Therese Bernstein, MSN, APRN, CPNP, FNP-BC, IBCLC
Yesterday we celebrated my mom’s 79th birthday. I was excited to celebrate her special day and wish her a happy birthday. I brought mom a cake and without thinking I approached her with outstretched arms to give her a hug and suddenly I stopped. I pulled myself back and cried, sadly remembering that touching was not allowed.
Touch is an integral part of human interaction and an extremely powerful form of communication. The essence of a warm embrace, a kiss, a gentle touch or just holding hands is how we say Hello, I love you, I’m sorry, or I care. Touch is a basic sense that allows us to connect with our family and friends and often we do not realize the many ways we touch someone. Perhaps we have taken some of these simple common gestures for granted. In the new world of COVID we now wear masks, practice social distancing, and physical contact such as a hug, a pat on the back, and even a high five is forbidden. COVID-19 has deprived us of the connection and physical comfort that a simple touch gives us at a time when we may need it the most. As a pediatric nurse practitioner, I appreciate how the lack of human touch during this unprecedented time has impacted the physical and mental wellbeing of people of all ages, especially children. Every day I see how the lack of touch is contributing to increased stress and anxiety. In fact, when I started asking children how many hugs they got today, I was saddened to hear some say none. The consequences of touch starvation are real.
A baby’s first experience with the outside world is the sense of touch. It is well documented that skin to skin contact is important for bonding and attachment and essentially, touch is the beginning of communication between a mother and child.
Studies confirm that touch has many important health benefits. Physical touch, such as hugging, is known to activate the release of the hormone oxytocin and reduces cortisol levels leading to decreased anxiety, stress and depression. It also boosts the immune system and helps to maintain a child’s physical health. Touch stimulates a child’s brain and is important for normal growth and development. Furthermore, touch has been shown to foster strong bonds between a parent and child.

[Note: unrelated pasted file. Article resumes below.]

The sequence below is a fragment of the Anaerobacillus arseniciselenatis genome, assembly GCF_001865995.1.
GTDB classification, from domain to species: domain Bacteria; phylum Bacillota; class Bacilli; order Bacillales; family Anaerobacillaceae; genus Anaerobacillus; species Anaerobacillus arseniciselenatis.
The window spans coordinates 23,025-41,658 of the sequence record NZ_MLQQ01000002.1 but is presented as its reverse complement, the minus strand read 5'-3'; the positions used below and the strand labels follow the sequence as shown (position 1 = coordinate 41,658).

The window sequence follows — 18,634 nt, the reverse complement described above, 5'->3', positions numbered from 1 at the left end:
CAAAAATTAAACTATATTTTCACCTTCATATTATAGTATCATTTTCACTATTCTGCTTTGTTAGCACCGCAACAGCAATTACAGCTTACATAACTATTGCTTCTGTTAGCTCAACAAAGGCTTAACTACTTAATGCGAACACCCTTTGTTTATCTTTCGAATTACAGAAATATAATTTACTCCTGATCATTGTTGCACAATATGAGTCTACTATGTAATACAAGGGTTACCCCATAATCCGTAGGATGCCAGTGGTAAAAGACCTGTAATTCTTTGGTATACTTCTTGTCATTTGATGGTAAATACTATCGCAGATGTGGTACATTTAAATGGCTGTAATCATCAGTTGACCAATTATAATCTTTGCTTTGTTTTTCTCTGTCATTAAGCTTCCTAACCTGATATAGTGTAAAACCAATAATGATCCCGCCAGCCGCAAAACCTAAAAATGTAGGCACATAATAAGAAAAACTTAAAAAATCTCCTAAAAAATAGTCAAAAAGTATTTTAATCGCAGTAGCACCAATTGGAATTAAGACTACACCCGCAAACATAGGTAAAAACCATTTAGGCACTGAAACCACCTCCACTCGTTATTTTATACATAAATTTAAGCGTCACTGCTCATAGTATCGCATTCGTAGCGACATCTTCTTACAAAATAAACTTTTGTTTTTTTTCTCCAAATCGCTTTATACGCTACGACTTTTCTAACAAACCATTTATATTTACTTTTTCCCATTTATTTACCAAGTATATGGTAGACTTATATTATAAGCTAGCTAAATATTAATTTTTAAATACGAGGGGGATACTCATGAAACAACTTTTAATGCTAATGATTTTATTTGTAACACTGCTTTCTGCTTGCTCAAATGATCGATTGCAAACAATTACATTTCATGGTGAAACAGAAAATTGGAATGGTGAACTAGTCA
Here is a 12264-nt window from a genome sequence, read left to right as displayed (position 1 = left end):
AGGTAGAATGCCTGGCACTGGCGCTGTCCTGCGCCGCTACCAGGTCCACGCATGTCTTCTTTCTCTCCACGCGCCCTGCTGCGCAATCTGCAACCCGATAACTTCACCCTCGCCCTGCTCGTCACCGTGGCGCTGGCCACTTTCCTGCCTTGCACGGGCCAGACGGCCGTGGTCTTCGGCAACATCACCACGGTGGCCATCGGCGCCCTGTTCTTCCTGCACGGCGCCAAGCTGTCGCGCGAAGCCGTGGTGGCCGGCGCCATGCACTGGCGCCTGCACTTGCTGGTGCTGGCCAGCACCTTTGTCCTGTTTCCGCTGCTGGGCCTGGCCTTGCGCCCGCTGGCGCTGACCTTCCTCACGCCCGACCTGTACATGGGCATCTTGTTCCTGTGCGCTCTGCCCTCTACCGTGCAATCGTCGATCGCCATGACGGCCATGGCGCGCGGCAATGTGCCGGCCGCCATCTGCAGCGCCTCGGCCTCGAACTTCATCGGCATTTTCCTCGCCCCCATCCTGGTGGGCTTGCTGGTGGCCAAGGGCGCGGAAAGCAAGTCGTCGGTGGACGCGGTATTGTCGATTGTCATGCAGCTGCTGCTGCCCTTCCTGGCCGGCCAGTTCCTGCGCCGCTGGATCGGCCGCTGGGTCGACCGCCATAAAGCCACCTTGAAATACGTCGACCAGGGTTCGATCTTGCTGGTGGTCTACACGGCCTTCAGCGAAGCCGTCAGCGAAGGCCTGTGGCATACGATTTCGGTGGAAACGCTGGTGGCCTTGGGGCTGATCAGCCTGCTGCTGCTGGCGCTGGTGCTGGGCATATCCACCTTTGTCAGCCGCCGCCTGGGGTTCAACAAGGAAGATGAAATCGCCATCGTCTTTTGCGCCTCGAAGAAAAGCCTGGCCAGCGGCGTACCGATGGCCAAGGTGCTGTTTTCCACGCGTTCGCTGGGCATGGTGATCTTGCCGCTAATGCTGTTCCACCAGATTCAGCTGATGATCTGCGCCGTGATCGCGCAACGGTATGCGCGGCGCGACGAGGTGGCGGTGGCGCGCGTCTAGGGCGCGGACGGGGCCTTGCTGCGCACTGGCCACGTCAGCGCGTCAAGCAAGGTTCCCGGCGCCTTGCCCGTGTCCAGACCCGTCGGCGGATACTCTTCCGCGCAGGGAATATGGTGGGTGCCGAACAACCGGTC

Increased stress and anxiety related to physical distancing and the uncertainty associated with the COVID-19 pandemic is having many negative effects on children which can be manifested as sleep disturbances, nightmares, poor appetite, and behavioral problems. For parents, the fear of unintentionally spreading COVID-19 to their own child is of great concern and justifiably protecting their children from the virus is of utmost importance. However, as each of us rationalize the CDC guidelines associated with the COVID-19 pandemic, such as the necessity of social distancing and wearing masks, it is critically important that we also realize the negative impact that touch deprivation has on children. Encouraging parents to cuddle with their children in their homes may help offset the consequences that being touch starved may bring.
Hugging is a form of touch important to the emotional, cognitive and physical development of children. Hugging makes children feel safe and secure, makes them smarter, boosts self-esteem, and creates happiness. Everyone can benefit from a hug. It’s really a win-win situation for all! We know that touch fulfils an emotional need and extended periods without physical contact can be significantly detrimental for children. The long-term consequences from this pandemic are yet to be seen and it is unclear how long this pandemic will last. Without a doubt there is a “new normal”. We have endured 8 months of this “new norm” and we could easily have to continue protecting ourselves for many more months to come. Avoiding touch with our children should not and cannot be a trend that continues. Parents, because you can, grab your children, wrap your arms around them and hug them many times a day for their health and yours! Remember touch is essential and there is no substitution for a great big hug! As author and family therapist Virginia Satir once said, “We need four hugs a day for survival. We need eight hugs a day for maintenance. We need 12 hugs a day for growth”.